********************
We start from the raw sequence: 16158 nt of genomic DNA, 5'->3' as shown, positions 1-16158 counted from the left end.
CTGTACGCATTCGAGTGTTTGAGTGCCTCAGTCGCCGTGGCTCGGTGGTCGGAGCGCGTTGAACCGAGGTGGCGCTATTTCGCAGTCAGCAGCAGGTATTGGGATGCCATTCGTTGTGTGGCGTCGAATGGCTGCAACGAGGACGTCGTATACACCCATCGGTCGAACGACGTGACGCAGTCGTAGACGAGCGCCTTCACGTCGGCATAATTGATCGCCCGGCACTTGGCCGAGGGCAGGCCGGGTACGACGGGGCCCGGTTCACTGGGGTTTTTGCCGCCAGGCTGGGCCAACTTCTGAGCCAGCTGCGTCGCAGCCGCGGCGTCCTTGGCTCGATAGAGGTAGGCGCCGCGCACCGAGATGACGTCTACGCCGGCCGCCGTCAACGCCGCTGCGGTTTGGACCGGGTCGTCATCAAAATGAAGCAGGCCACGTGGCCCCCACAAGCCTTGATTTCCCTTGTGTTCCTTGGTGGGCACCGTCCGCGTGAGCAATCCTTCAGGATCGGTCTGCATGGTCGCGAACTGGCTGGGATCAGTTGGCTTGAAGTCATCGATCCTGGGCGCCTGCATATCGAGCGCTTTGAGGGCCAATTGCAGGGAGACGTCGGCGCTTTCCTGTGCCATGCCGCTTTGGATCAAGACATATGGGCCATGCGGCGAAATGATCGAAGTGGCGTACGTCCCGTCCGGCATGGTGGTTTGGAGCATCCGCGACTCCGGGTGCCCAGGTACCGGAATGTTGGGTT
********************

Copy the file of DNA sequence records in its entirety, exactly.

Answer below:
We start from the raw sequence: 16158 nt of genomic DNA, 5'->3' as shown, positions 1-16158 counted from the left end.
CTGTACGCATTCGAGTGTTTGAGTGCCTCAGTCGCCGTGGCTCGGTGGTCGGAGCGCGTTGAACCGAGGTGGCGCTATTTCGCAGTCAGCAGCAGGTATTGGGATGCCATTCGTTGTGTGGCGTCGAATGGCTGCAACGAGGACGTCGTATACACCCATCGGTCGAACGACGTGACGCAGTCGTAGACGAGCGCCTTCACGTCGGCATAATTGATCGCCCGGCACTTGGCCGAGGGCAGGCCGGGTACGACGGGGCCCGGTTCACTGGGGTTTTTGCCGCCAGGCTGGGCCAACTTCTGAGCCAGCTGCGTCGCAGCCGCGGCGTCCTTGGCTCGATAGAGGTAGGCGCCGCGCACCGAGATGACGTCTACGCCGGCCGCCGTCAACGCCGCTGCGGTTTGGACCGGGTCGTCATCAAAATGAAGCAGGCCACGTGGCCCCCACAAGCCTTGATTTCCCTTGTGTTCCTTGGTGGGCACCGTCCGCGTGAGCAATCCTTCAGGATCGGTCTGCATGGTCGCGAACTGGCTGGGATCAGTTGGCTTGAAGTCATCGATCCTGGGCGCCTGCATATCGAGCGCTTTGAGGGCCAATTGCAGGGAGACGTCGGCGCTTTCCTGTGCCATGCCGCTTTGGATCAAGACATATGGGCCATGCGGCGAAATGATCGAAGTGGCGTACGTCCCGTCCGGCATGGTGGTTTGGAGCATCCGCGACTCCGGGTGCCCAGGTACCGGAATGTTGGGTT